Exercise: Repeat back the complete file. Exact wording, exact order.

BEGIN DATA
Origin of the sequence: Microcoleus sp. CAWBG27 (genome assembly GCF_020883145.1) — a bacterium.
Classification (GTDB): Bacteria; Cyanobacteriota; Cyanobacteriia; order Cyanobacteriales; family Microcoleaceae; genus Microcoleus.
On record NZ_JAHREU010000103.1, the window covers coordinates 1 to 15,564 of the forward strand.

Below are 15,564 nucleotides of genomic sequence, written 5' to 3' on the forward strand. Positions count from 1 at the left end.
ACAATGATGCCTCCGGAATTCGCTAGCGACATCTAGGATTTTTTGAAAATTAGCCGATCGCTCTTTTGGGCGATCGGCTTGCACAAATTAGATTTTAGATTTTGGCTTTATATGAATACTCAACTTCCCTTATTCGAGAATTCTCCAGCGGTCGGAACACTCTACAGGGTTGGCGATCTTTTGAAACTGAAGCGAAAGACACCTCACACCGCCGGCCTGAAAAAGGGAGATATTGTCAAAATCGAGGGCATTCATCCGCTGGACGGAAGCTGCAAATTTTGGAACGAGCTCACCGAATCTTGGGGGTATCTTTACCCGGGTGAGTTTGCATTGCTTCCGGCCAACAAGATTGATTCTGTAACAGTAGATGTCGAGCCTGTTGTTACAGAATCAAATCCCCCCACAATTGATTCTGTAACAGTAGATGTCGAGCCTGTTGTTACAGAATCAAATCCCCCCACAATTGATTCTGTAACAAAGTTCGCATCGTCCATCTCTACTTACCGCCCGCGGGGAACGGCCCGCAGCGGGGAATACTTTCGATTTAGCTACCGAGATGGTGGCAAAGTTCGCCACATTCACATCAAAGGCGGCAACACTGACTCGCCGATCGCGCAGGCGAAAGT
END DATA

Origin of the sequence: Microcoleus sp. CAWBG27 (genome assembly GCF_020883145.1) — a bacterium.
Classification (GTDB): Bacteria; Cyanobacteriota; Cyanobacteriia; order Cyanobacteriales; family Microcoleaceae; genus Microcoleus.
On record NZ_JAHREU010000103.1, the window covers coordinates 1 to 15,564 of the forward strand.

Below are 15,564 nucleotides of genomic sequence, written 5' to 3' on the forward strand. Positions count from 1 at the left end.
ACAATGATGCCTCCGGAATTCGCTAGCGACATCTAGGATTTTTTGAAAATTAGCCGATCGCTCTTTTGGGCGATCGGCTTGCACAAATTAGATTTTAGATTTTGGCTTTATATGAATACTCAACTTCCCTTATTCGAGAATTCTCCAGCGGTCGGAACACTCTACAGGGTTGGCGATCTTTTGAAACTGAAGCGAAAGACACCTCACACCGCCGGCCTGAAAAAGGGAGATATTGTCAAAATCGAGGGCATTCATCCGCTGGACGGAAGCTGCAAATTTTGGAACGAGCTCACCGAATCTTGGGGGTATCTTTACCCGGGTGAGTTTGCATTGCTTCCGGCCAACAAGATTGATTCTGTAACAGTAGATGTCGAGCCTGTTGTTACAGAATCAAATCCCCCCACAATTGATTCTGTAACAGTAGATGTCGAGCCTGTTGTTACAGAATCAAATCCCCCCACAATTGATTCTGTAACAAAGTTCGCATCGTCCATCTCTACTTACCGCCCGCGGGGAACGGCCCGCAGCGGGGAATACTTTCGATTTAGCTACCGAGATGGTGGCAAAGTTCGCCACATTCACATCAAAGGCGGCAACACTGACTCGCCGATCGCGCAGGCGAAAGT